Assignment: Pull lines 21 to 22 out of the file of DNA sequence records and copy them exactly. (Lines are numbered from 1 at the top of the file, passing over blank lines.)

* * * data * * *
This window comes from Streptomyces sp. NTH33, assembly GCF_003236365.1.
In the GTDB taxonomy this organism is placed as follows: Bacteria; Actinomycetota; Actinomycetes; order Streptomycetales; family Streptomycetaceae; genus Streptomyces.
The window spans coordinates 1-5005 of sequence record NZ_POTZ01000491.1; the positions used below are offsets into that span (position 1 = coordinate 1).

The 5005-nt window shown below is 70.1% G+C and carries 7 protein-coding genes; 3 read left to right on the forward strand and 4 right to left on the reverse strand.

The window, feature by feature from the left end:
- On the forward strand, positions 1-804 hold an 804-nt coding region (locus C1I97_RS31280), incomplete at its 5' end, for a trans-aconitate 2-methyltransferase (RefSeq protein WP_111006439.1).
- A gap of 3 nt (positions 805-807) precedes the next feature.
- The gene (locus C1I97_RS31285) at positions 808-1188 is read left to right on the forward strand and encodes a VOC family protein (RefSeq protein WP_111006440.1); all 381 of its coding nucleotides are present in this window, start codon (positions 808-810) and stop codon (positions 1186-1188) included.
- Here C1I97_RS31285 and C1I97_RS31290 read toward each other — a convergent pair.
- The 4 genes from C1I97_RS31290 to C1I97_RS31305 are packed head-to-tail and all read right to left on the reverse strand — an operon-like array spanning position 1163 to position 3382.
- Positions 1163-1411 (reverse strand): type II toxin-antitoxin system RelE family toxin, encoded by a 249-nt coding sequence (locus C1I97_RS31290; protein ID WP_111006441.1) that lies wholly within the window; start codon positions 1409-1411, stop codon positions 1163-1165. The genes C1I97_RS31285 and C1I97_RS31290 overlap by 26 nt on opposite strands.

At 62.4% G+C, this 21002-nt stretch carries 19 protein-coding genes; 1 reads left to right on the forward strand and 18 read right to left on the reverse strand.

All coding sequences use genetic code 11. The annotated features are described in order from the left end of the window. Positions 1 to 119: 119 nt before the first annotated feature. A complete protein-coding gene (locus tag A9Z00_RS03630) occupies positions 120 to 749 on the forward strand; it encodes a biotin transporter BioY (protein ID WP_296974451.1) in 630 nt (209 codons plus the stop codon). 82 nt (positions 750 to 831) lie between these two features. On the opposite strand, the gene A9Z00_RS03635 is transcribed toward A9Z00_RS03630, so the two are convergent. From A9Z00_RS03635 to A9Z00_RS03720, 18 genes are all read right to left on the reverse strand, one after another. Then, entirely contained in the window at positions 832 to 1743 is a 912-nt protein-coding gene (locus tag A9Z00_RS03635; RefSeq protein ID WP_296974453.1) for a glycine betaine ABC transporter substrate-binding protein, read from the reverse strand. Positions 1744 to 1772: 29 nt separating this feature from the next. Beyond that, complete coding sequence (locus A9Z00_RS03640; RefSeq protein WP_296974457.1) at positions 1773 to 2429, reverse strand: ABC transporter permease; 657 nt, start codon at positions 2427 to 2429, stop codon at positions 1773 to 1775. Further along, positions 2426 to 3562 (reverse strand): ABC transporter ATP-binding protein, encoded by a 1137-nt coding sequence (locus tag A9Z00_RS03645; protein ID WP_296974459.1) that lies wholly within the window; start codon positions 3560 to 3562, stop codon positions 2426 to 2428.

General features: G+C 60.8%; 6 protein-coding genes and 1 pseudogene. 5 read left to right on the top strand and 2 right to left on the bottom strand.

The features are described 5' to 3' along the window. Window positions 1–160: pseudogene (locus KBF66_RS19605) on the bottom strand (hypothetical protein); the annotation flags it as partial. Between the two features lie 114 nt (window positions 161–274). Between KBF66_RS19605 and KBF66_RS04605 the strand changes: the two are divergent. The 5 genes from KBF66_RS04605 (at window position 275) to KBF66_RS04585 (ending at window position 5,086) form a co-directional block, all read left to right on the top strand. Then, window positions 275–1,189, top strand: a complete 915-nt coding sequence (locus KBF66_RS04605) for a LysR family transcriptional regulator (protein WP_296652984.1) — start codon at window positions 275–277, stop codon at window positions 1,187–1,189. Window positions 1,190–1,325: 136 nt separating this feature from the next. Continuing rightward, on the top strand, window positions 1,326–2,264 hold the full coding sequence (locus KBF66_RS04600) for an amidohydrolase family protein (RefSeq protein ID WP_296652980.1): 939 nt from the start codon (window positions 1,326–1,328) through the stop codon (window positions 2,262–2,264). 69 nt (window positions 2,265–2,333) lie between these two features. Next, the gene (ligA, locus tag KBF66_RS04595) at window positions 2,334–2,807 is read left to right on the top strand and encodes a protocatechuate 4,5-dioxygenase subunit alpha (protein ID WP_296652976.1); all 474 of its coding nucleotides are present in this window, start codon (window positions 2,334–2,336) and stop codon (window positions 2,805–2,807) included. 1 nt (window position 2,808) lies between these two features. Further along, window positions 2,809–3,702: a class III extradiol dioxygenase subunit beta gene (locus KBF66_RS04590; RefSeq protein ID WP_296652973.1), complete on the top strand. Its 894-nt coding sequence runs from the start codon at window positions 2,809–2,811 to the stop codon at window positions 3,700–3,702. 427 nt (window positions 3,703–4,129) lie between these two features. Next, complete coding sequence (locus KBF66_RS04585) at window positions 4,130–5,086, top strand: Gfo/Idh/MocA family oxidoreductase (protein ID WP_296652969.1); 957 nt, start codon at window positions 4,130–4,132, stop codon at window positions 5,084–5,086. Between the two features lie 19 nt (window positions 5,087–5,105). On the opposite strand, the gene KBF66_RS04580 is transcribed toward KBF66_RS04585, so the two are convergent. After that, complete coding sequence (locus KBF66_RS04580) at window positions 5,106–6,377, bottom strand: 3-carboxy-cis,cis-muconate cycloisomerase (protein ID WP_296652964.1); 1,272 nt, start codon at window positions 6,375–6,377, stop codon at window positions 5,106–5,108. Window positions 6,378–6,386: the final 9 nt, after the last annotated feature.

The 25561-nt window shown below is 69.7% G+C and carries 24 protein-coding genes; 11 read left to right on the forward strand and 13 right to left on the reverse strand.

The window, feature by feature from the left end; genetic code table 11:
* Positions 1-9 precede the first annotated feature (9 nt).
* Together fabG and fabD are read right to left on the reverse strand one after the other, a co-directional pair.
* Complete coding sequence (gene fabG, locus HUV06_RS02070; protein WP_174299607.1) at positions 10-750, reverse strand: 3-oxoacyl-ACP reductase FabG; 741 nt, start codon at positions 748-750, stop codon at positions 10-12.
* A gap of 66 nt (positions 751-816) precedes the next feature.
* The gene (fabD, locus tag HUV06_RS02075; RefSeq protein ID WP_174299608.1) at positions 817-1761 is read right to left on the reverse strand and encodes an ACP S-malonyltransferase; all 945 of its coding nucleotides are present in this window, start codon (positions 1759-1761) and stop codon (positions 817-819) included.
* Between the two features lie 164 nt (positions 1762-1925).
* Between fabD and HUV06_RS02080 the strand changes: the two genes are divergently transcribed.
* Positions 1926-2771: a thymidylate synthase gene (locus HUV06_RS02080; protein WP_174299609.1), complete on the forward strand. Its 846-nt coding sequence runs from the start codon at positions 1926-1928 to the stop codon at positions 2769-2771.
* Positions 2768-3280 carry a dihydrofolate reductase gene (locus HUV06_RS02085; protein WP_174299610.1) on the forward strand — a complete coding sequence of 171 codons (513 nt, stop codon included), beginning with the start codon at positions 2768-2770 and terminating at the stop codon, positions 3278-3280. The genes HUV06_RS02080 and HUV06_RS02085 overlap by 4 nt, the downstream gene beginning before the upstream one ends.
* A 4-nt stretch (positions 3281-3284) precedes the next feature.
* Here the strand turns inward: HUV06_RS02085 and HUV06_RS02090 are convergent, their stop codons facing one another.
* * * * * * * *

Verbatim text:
* A gap of 66 nt (positions 751-816) precedes the next feature.
* The gene (fabD, locus tag HUV06_RS02075; RefSeq protein ID WP_174299608.1) at positions 817-1761 is read right to left on the reverse strand and encodes an ACP S-malonyltransferase; all 945 of its coding nucleotides are present in this window, start codon (positions 1759-1761) and stop codon (positions 817-819) included.